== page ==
Originally Posted by Tulkas
While I don't think that Chen requesting a formal letter requesting the phone back was legally any more damning than the rest of the episode, it was a dick move to make during a call from Jobs asking for the phone back. Very likely, if he had simply said OK and returned it, this would have all been forgotten. Getting on Jobs bad side is a good way to have a bad day.
No it wouldn't. Because this isn't a civil issue brought about by Apple.
It is a criminal issue. And the action was taken by the DA.
In California the law clearly says if you find a lost object and don't make a true effort to return it, you stole it. According to the Gizmodo articles, a half assed at best effort was made, likely utilizing a method no one actually believed would work. On top of not merely leaving it at the bar with or without sending a facebook message (since the guy says he knew whose phone it was because it was logged into the service). Gizmodo then knowingly paid money for something that wasn't this man's to sell, at a level that makes the offense a felony. Admitted to the purchase and the amount publicly etc. They latter tried to recant and say the money was for merely the story but they had already published articles saying they purchased the phone full stop.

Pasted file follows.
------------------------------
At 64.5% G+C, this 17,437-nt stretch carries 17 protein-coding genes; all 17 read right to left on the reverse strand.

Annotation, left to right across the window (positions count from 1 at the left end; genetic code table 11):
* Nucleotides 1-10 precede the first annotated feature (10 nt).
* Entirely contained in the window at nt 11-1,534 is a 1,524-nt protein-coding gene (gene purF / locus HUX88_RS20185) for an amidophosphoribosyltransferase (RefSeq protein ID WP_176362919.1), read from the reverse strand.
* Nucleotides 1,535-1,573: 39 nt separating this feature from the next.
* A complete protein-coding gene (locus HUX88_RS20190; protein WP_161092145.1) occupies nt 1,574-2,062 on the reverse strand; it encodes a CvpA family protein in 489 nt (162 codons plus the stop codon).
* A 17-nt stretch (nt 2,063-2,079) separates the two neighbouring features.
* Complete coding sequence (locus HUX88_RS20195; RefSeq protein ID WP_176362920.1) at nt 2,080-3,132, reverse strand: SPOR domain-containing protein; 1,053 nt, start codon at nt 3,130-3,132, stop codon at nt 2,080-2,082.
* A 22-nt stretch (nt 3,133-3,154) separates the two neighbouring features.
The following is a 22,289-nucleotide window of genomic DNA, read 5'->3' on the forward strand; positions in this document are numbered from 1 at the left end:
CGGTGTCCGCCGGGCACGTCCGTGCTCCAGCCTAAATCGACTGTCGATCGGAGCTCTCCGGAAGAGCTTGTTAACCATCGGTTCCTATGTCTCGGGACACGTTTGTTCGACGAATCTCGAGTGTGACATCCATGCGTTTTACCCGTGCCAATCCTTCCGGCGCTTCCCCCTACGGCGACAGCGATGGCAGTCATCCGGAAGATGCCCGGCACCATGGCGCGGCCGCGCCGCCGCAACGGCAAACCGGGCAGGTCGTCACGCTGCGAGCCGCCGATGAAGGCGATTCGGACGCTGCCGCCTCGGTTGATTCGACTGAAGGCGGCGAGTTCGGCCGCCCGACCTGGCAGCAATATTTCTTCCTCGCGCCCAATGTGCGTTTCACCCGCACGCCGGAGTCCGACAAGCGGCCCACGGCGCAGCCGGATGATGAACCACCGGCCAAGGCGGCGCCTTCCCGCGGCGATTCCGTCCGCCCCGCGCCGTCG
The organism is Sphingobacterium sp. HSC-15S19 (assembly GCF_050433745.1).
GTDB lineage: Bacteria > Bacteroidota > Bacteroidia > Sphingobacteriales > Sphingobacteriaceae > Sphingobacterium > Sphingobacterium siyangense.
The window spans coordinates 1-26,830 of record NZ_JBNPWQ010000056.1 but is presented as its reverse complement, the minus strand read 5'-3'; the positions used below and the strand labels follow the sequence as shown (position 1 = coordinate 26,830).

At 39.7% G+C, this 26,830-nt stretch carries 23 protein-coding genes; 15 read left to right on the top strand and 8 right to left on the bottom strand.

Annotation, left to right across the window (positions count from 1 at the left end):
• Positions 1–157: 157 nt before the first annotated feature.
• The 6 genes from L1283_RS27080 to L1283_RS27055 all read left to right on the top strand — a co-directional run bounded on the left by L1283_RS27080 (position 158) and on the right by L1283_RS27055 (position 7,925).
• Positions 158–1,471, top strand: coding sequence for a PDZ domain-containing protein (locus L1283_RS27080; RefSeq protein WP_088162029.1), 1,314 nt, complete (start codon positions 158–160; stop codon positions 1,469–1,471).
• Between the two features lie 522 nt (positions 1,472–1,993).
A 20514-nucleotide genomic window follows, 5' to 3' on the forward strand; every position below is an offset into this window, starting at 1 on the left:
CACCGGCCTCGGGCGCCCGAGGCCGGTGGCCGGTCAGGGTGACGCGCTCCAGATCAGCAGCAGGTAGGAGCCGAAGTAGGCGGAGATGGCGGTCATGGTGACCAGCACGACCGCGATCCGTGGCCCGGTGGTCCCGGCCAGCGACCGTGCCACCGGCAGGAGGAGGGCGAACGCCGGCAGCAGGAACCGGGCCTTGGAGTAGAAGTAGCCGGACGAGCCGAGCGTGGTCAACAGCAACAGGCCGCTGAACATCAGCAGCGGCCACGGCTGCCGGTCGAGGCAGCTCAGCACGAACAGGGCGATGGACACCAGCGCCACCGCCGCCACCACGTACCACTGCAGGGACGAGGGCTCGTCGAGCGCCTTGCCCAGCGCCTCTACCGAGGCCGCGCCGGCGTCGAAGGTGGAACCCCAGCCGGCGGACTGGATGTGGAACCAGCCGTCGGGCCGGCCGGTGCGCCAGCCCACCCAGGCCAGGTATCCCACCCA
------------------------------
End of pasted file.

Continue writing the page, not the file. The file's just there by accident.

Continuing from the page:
And after the Valleywag stunt it should be no shock if it turns out that the DA and this task force have been watching all of Gawker closely and captured every article as it came out as proof of what was said. The raid is merely to see if there's additional confirmation like Chen telling the guy to call AppleCare, the phrasing of the deal being "to buy the phone unit" etc. And to see what else might have been said.
In the end, Gizmodo got stupid and did this to themselves. They can't claim shield laws because it is a confessed criminal act. What they should have done was taken the photos and video with no voices, faces etc attached and posted them as 'provided by a reliable source'. THEN they could make a claim for shield laws.
Now at the least they put their rep and the rep of their parent company at risk. Apple is not likely to provide them with any review materials and might ban them from all media events. Other companies might follow suit, at least in regards to pulling ads etc from Gawker sites. And that could hurt more than any criminal penalties or civil suits.